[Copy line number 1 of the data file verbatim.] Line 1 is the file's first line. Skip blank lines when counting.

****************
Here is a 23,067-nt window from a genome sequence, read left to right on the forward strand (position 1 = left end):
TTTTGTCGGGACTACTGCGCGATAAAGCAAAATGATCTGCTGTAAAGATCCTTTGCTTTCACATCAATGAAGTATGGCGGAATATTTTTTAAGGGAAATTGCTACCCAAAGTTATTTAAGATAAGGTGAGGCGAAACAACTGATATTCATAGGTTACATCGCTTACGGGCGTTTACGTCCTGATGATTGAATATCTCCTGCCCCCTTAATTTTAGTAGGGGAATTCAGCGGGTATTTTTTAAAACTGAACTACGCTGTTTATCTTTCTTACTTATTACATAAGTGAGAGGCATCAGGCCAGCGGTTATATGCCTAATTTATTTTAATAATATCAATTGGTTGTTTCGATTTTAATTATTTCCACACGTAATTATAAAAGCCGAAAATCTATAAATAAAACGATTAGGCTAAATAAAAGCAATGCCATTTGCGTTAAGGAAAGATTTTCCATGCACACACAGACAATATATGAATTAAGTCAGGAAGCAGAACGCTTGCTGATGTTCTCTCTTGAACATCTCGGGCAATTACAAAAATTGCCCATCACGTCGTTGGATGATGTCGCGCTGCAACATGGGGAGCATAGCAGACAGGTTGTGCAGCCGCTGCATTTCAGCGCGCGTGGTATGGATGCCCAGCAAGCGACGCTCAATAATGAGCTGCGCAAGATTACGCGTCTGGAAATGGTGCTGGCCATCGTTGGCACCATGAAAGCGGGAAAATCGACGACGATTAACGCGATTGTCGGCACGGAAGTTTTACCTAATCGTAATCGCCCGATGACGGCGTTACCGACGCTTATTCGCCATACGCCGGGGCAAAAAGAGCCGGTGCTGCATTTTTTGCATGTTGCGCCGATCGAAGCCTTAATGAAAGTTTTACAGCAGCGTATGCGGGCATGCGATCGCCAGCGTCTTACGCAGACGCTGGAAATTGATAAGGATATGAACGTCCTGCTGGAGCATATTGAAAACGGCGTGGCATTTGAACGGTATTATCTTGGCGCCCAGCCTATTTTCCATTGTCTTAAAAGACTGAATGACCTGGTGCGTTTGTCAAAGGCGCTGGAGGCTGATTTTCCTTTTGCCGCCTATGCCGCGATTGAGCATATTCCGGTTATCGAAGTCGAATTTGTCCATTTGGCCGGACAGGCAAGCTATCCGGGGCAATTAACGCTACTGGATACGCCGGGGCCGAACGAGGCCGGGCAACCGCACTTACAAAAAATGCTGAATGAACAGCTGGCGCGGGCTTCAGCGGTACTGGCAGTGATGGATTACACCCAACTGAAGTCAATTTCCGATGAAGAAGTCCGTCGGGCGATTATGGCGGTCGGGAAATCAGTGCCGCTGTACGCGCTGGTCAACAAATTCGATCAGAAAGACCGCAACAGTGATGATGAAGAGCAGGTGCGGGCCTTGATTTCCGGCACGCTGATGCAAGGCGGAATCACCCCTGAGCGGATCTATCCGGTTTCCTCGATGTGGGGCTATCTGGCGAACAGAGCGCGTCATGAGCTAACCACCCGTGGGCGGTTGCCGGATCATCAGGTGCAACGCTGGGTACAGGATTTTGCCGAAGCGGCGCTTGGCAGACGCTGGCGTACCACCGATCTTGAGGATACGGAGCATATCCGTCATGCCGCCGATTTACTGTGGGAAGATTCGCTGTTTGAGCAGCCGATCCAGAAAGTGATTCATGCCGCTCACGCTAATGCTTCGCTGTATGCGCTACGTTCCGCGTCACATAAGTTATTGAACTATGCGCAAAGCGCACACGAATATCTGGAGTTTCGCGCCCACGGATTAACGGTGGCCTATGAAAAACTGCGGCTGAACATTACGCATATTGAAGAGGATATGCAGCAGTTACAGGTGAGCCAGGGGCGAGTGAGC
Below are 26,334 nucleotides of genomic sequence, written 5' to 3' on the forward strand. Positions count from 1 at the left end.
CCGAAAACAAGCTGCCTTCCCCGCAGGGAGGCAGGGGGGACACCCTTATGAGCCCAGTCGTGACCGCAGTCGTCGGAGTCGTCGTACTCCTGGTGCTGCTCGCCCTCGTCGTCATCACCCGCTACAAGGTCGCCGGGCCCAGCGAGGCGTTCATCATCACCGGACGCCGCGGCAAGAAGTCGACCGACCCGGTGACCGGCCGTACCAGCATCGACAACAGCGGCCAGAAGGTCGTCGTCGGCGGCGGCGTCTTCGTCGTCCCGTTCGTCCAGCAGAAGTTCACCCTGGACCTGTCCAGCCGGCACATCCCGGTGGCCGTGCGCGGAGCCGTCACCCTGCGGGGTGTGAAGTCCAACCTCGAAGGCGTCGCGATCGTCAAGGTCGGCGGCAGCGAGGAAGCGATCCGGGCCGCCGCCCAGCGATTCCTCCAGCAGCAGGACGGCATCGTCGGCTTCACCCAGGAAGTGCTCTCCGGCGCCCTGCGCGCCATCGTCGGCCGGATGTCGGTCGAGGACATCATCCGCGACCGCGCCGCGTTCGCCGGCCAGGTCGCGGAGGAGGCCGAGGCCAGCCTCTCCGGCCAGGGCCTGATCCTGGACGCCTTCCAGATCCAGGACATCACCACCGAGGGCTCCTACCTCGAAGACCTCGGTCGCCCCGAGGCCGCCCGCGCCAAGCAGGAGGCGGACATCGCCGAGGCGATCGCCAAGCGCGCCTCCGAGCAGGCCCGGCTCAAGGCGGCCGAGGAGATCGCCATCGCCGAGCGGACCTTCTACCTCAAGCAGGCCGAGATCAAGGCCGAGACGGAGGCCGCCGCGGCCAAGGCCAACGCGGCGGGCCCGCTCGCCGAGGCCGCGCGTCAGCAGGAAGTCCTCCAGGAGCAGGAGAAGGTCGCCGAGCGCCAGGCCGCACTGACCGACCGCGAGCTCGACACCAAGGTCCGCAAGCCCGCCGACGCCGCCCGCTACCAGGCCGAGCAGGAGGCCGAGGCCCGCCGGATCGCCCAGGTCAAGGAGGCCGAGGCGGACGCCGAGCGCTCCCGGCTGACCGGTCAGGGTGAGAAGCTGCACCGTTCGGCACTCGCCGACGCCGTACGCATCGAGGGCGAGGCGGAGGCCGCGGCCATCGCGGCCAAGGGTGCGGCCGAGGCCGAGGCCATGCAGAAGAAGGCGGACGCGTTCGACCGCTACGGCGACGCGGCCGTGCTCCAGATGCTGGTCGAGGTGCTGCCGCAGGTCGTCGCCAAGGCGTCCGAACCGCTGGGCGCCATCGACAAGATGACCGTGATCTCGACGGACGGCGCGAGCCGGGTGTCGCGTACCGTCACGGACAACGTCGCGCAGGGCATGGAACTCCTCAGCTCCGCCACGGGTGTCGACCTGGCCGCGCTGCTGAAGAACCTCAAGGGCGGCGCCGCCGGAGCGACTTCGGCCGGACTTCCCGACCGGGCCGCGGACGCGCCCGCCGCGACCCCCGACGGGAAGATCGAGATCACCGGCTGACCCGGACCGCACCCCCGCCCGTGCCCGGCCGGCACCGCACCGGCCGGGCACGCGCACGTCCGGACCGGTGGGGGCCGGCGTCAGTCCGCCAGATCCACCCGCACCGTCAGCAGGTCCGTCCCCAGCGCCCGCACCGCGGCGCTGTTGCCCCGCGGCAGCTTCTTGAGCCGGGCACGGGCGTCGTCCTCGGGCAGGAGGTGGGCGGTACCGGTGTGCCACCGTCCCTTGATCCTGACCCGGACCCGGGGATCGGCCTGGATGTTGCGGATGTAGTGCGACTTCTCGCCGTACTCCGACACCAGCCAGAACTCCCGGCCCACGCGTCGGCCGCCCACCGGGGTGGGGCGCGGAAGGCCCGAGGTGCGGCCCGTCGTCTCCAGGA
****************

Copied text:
Here is a 23,067-nt window from a genome sequence, read left to right on the forward strand (position 1 = left end):